It is always a pleasure to read lists : as poems, as elements of plot, as variations upon a theme, and as signposts of a train of thought. And when the list is one of books, such as Science Fiction. The 100 Best Novels (1985), Modern Fantasy. The Hundred Best Novels (1988), or Eighty Nine Good Novels of the Sea (1966) ; or the Grolier Club exhibitions of One Hundred Books Famous in . . . English literature (1902), American Literature (1946), science (1956), medicine (1994), children’s literature (2015), the pleasure is amplified, for the list is also an Argument. Collectively, the books define the thinking at work, and each book justifies its place on the list, or raises questions about the Argument.

At the Lilly Library website, the text of the Lilly exhibition recreating the first Grolier 100 records the history of the trope: “ The first influential list of ‘ One Hundred Books ’ was compiled by Sir John Lubbock (later Right Hon. Lord Avebury, P.C.) as Chapter IV, ‘ The Choice of Books ’, in his charming series of essays, The Pleasures of Life (London, 1887), . . . was first delivered as a lecture to the London Working Men’s College, started a trend. ” The Grolier 100 list runs from the Caxton Chaucer to Darwin, Fitzgerald’s Rubaiyat, and Whittier.

And yet.

Almost invariably, some of the most rewarding avenues of inquiry are found when one goes off list, finding a topic where little or no work has been done, where no list exists, or sometimes picking up the book next to the book one was seeking. Not long ago, I worked through a newly published subject bibliography with a customer and friend, finding many interesting books (common but overlooked, or genuinely rare). And yet the great delight was to find an unrecorded book, printed two years before the rare work cited in the subject bibliography, and to see that a copy had been languishing neglected (and slightly miscatalogued) on a shelf in the warehouse for years —  and that another bookseller had a copy (neglected, miscatalogued, and under-appreciated), so that each of us now has an example of a book known in only four copies.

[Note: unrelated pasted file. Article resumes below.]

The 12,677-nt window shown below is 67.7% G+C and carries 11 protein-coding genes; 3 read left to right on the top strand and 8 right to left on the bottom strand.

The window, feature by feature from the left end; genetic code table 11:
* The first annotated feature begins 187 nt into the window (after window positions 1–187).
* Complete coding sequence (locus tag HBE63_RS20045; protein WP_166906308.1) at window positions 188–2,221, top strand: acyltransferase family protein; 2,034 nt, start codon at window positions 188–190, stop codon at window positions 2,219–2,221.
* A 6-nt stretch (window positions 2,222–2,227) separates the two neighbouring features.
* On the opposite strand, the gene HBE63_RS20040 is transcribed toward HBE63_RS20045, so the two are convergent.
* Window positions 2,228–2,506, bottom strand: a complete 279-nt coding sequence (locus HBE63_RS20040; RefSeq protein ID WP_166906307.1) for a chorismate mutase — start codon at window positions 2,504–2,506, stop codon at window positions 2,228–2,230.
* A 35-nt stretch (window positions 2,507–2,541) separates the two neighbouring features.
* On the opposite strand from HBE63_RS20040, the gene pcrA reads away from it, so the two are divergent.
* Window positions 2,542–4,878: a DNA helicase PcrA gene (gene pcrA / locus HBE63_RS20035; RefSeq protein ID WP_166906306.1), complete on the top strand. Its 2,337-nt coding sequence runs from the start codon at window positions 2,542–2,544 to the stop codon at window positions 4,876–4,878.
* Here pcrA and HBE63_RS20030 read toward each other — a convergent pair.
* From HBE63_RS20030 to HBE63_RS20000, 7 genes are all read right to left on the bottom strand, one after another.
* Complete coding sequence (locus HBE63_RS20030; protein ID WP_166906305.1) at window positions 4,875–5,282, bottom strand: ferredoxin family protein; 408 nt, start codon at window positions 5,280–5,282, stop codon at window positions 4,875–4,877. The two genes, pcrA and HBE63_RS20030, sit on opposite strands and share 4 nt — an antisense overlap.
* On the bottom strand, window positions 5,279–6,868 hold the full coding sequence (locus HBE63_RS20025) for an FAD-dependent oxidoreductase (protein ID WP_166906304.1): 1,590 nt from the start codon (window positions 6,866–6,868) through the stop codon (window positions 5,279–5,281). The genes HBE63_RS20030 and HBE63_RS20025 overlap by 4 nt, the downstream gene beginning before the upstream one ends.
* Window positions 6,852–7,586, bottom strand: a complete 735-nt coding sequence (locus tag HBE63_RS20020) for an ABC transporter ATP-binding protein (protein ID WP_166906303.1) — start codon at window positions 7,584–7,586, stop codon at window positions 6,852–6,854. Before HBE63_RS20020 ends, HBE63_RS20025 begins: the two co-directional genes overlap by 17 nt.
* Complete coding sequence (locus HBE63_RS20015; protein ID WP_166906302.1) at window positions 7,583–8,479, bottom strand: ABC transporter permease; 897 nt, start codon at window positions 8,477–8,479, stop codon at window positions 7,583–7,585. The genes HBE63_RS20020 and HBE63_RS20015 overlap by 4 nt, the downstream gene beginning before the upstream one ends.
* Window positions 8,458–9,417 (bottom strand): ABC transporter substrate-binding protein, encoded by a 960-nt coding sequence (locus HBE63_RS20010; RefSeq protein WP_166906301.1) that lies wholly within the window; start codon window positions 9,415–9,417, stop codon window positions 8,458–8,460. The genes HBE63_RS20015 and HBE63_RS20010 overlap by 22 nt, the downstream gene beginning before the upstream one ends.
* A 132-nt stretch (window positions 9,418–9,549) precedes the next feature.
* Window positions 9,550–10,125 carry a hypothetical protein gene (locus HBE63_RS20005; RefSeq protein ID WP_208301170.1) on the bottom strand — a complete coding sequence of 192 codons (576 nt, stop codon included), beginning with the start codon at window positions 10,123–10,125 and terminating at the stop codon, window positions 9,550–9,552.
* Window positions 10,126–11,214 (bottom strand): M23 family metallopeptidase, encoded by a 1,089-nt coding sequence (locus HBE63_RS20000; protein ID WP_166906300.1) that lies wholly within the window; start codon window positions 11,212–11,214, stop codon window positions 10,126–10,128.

The best prescriptive lists often encourage this process of going off list, chiefly by alluding to other books and authors within the annotations, as for example H.R.F. Keating’s Crime & Mystery. The 100 Best Books, where he concedes the arbitrary nature of the numerical selection and refers to other titles throughout. Suggestions of books and authors are always welcome : they stretch the imagination and the intellect. The review columns in the journal Wormwood are very good for this. Similarly, I look forward to reading the newly released book from Tartarus Press, The Library of the Lost. In Search of Forgotten Authors, by Roger Dobson, edited and with an introduction by Mark Valentine.

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recent reading

— Gilles Schlesser. Sale époque. Parigramme, [2015]. A murder investigation brings a class-conscious young commissaire into decadent society ; the novel is also a secret history of the death of Zola.

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—  [J.J.] Sempé. Un peu de Paris. Gallimard, [2001 ; 2015 pbk.] A lively and beautiful book ; if the scale of the reproductions is almost too small to be effective, Sempé’s Paris encompasses roller-blading and the revival of the trottinette or scooter as well as the continuity of life in the cafés.

— Alain Passard. The Art of Cooking with Vegetables [Collages & Recettes, translated by Alex Cartier]. Frances Lincoln, [2012].

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— Claude d’Anthenaise. Le Cabinet de Diane au Musée de la Chasse et de la Nature. Citadelles & Mazenod, [2007]. The visual record of a beautiful and compelling museum. I especially enjoyed the series of cabinets devoted to wolf, stag, sanglier, falconry ; the ceiling installation entitled La Nuit de Diane ; and the Cabinet de la Licorne [Unicorn Room], complete with Fumée de licorne (2006) by Sophie Lecomte.

— Michael Swanwick. Moon Dogs. Edited by Ann A. Broomhead & Timothy Szczesuil. NESFA Press, 2000. [the title story].

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— Charles Williams. La mare aux diams. [Scorpion Reef]. Traduit de l’américain par Henri Robillot. Gallimard, [1970].

— [James Ward]. Adventures in Stationery. A Journey through Your Pencil Case. Profile Books, [2014 ; 2015 pbk.]. Fun, slightly tedious. And yes, the transcription is accurate, the name of the author is omitted from the title page, though it appears on the cover and on the copyright page. I can scan the title page if needed.